According to a recent analysis by the Bureau of Labor Statistics, Latino workers over-populate some of the country’s most dangerous industries. In fact, nearly one in three workers in the construction and natural resource extraction industries is Latino. This is a 23.7 percent increase since 2015.

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AdobeStock_201446988-1024x683Hit-and-run crash deaths are rising nationwide, and pedestrians and bicyclists account for close to 70 percent of the victims, according to a new report, as more people cycle to work and motor-vehicle fatalities are at a near-decade-high level.

The number of hit-and-run fatalities jumped 61 percent from 2009 to 2016, the most recent year for which data are available, according to the report from the AAA Foundation for Traffic Safety.

About 68 percent of fatal hit-and-run victims in 2016 were pedestrians or cyclists, compared with 61 percent a decade earlier, according to federal data cited in the report.
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Texting-and-Driving-Accident-e1493302018200Autonomy is poised to disrupt the automotive industry as we know it today. Large technology players, nuanced startups, automotive manufacturers and suppliers are developing automated driving features and driverless vehicles that have the potential to reshape how we live and move.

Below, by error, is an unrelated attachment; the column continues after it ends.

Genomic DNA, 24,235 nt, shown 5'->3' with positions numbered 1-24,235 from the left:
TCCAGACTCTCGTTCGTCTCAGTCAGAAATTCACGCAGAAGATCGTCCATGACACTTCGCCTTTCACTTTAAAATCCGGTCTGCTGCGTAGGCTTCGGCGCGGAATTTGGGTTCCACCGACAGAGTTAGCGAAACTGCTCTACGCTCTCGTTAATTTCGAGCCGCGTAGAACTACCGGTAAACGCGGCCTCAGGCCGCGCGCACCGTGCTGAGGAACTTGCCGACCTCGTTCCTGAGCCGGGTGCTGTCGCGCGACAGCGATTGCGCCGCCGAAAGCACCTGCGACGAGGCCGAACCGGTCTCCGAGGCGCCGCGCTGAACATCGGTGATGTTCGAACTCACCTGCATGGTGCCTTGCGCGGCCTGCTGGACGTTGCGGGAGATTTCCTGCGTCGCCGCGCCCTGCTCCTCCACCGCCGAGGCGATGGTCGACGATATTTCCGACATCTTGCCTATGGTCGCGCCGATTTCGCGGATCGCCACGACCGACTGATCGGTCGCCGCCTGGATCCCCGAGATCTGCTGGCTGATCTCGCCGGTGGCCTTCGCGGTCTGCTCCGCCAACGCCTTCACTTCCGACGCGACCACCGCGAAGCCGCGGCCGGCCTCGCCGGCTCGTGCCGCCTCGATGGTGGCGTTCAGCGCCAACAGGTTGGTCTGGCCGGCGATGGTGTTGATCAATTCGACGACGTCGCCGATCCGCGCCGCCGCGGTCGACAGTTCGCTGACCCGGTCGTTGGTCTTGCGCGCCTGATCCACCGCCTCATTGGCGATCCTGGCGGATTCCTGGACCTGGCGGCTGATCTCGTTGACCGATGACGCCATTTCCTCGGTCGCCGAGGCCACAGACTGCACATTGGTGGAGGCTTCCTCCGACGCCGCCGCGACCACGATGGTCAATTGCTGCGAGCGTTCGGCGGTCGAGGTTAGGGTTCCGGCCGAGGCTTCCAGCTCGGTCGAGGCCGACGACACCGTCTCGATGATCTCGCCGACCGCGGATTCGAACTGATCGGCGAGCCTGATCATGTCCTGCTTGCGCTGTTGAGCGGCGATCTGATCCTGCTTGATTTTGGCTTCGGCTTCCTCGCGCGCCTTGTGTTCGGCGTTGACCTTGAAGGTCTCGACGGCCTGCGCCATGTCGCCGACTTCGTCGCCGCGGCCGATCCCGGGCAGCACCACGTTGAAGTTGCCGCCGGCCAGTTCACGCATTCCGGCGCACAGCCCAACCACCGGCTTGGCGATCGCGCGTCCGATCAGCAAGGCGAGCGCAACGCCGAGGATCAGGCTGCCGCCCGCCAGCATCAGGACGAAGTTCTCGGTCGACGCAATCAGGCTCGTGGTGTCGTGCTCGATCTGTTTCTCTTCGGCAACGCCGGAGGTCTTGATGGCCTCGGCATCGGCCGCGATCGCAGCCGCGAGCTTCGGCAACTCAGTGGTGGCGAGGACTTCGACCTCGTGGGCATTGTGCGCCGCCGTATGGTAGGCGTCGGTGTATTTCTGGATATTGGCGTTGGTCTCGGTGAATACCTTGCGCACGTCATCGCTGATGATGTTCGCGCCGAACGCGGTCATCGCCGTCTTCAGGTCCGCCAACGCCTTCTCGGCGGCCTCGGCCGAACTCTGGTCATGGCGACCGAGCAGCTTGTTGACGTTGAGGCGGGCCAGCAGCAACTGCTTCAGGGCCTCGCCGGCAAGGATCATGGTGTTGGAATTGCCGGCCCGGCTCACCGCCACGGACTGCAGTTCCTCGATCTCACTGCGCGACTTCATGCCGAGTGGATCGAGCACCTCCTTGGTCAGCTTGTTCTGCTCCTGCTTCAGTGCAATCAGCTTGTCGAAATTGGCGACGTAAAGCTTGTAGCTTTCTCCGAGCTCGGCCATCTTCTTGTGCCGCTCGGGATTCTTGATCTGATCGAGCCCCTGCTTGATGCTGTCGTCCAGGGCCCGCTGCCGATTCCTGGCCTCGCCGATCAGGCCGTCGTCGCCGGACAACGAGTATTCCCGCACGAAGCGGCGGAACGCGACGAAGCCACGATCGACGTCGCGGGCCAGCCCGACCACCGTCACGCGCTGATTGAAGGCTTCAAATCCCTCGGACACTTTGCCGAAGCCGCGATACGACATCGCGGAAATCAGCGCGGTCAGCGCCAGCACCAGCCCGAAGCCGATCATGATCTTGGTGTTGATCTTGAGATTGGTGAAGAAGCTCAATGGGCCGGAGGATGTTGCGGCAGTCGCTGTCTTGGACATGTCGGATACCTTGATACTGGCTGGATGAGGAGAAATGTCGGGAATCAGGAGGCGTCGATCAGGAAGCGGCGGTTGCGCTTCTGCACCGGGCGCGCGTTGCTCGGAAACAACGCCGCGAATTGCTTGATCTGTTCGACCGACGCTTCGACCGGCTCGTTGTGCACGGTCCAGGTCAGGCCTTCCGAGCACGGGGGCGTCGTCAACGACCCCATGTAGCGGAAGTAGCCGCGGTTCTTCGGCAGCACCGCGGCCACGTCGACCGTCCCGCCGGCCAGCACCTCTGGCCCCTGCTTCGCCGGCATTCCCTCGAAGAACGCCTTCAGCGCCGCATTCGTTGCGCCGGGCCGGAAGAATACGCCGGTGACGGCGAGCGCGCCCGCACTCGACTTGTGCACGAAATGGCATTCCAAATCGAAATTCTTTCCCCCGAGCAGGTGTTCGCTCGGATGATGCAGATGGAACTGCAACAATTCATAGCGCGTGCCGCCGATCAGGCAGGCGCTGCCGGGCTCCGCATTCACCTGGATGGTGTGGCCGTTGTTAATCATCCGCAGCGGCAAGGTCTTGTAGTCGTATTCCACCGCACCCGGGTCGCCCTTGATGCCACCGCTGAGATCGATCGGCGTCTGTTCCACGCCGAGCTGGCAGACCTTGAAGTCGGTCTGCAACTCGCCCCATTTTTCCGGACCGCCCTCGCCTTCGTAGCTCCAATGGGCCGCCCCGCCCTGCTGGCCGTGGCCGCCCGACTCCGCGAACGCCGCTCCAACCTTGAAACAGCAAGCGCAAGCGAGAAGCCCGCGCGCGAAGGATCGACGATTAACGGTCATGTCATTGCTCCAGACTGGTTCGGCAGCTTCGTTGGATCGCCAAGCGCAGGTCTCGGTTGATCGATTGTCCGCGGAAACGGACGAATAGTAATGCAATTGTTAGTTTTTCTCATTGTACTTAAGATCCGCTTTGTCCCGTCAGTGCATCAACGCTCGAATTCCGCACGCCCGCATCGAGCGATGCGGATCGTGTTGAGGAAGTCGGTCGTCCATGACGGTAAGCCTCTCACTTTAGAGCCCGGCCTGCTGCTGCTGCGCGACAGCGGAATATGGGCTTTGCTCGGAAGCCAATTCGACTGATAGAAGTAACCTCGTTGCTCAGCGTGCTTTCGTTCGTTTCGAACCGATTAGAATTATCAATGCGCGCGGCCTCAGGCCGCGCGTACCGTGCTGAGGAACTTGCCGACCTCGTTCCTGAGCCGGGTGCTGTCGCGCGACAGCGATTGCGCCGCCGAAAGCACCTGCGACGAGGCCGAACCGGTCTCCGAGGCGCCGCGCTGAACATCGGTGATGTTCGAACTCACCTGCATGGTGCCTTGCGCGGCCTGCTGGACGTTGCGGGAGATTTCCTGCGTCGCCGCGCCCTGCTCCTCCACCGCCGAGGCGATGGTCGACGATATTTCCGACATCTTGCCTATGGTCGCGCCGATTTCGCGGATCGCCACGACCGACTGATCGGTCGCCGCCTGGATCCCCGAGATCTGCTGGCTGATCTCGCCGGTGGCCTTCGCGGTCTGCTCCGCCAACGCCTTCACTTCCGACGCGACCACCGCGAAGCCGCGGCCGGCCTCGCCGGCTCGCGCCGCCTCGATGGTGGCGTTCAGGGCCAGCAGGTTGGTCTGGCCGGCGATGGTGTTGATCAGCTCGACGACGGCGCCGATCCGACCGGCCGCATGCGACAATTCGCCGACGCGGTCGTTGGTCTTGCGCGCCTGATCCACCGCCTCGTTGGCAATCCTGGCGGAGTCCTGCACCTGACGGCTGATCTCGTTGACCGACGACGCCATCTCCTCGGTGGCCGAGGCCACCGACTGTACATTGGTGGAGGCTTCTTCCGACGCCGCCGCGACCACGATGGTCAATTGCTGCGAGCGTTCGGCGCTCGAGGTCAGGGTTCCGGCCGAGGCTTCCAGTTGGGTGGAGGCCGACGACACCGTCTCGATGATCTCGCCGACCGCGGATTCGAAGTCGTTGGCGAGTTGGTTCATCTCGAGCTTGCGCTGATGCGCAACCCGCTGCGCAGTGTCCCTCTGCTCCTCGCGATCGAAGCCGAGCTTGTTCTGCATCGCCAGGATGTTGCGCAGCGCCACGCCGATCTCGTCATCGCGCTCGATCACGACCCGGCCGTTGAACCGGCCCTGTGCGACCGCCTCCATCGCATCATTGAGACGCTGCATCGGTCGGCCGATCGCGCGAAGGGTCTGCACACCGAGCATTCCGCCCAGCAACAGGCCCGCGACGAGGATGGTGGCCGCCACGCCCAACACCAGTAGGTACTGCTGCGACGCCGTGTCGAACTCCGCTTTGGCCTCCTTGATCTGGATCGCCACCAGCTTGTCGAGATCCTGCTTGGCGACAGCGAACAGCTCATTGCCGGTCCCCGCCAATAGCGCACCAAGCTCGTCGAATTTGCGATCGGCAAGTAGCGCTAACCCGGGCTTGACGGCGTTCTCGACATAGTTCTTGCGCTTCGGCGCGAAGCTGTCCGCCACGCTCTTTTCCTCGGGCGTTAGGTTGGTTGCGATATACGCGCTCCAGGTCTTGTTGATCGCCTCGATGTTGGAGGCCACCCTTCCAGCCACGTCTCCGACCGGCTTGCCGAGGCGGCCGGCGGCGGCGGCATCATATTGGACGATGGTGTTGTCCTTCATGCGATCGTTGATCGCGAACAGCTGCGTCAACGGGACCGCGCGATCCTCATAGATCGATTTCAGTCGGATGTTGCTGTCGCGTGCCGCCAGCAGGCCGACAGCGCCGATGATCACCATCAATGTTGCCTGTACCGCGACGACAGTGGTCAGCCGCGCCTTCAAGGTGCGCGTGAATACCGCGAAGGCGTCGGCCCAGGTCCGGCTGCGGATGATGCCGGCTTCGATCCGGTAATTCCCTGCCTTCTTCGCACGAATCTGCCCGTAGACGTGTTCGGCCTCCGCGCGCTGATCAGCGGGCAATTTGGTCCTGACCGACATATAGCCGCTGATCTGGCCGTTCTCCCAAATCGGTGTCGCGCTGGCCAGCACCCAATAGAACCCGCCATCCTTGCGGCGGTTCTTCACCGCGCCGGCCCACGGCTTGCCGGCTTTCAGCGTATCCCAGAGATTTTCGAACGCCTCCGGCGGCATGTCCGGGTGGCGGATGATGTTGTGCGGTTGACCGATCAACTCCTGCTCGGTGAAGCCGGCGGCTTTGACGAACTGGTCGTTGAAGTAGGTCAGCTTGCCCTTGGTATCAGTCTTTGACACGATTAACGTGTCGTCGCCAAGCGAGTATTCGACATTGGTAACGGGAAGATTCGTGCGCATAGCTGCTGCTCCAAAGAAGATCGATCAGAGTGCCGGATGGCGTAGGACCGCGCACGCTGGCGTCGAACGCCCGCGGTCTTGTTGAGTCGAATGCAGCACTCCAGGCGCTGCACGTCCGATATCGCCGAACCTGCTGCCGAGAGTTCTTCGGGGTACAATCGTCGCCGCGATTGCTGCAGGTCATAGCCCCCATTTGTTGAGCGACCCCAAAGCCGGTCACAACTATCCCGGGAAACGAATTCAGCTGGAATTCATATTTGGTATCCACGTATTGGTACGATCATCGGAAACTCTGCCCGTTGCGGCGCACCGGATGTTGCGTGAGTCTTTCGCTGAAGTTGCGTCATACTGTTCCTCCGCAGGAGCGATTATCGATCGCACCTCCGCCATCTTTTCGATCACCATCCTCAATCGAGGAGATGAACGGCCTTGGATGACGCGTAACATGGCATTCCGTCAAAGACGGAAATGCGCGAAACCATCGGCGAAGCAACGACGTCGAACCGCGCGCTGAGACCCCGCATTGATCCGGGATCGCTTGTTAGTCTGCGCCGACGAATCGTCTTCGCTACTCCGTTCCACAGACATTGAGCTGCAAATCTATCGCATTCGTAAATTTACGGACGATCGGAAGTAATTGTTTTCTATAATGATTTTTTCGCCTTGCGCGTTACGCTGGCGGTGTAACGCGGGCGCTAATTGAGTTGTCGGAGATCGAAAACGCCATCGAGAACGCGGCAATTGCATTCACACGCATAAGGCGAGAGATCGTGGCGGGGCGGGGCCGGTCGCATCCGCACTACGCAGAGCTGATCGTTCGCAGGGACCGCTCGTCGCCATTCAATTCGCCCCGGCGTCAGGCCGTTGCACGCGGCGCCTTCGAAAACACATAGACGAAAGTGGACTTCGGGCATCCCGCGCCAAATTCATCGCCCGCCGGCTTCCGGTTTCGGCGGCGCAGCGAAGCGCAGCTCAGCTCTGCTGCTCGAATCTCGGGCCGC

The technology brings with it the promise of fewer crashes and minimized harm once fully developed. In a fully automated future there is the potential for redistributing time towards activities that promote greater productivity and quality of life. However, that reality is not yet here, and the schedule for getting there is far from certain. In the meantime, autonomy-involved fatalities, lawsuits around automated vehicles, and legislative discussions at the state and federal level dominate the news.

There is mounting evidence from naturalistic studies that suggest today’s drivers are engaging in an increasing array of distracting secondary tasks. Casual observation of drivers on any given morning commute anecdotally confirms that these studies may in fact under-represent the scale of the current problem. Recent surges in auto crash frequencies and severity, dramatic gains in smartphone ownership among American adults, and a daily teen and adult reality in which the smartphone has become a “remote control” for one’s life suggest that driving may rapidly become the secondary task in the vehicle.